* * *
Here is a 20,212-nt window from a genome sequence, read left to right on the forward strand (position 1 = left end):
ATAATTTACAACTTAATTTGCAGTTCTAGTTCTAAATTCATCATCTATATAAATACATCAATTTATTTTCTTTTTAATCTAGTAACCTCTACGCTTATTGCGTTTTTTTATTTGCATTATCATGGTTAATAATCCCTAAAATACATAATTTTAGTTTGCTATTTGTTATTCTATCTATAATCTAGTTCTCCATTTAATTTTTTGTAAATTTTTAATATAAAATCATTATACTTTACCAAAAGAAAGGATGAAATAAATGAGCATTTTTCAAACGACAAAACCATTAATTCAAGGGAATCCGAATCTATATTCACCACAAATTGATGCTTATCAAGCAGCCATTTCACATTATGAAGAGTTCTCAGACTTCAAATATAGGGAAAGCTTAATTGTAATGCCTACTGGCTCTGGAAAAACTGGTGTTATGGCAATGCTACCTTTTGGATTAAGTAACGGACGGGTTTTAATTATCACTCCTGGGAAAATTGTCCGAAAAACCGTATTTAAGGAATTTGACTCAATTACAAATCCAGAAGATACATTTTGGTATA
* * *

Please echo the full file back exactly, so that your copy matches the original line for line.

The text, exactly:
Here is a 20,212-nt window from a genome sequence, read left to right on the forward strand (position 1 = left end):
ATAATTTACAACTTAATTTGCAGTTCTAGTTCTAAATTCATCATCTATATAAATACATCAATTTATTTTCTTTTTAATCTAGTAACCTCTACGCTTATTGCGTTTTTTTATTTGCATTATCATGGTTAATAATCCCTAAAATACATAATTTTAGTTTGCTATTTGTTATTCTATCTATAATCTAGTTCTCCATTTAATTTTTTGTAAATTTTTAATATAAAATCATTATACTTTACCAAAAGAAAGGATGAAATAAATGAGCATTTTTCAAACGACAAAACCATTAATTCAAGGGAATCCGAATCTATATTCACCACAAATTGATGCTTATCAAGCAGCCATTTCACATTATGAAGAGTTCTCAGACTTCAAATATAGGGAAAGCTTAATTGTAATGCCTACTGGCTCTGGAAAAACTGGTGTTATGGCAATGCTACCTTTTGGATTAAGTAACGGACGGGTTTTAATTATCACTCCTGGGAAAATTGTCCGAAAAACCGTATTTAAGGAATTTGACTCAATTACAAATCCAGAAGATACATTTTGGTATA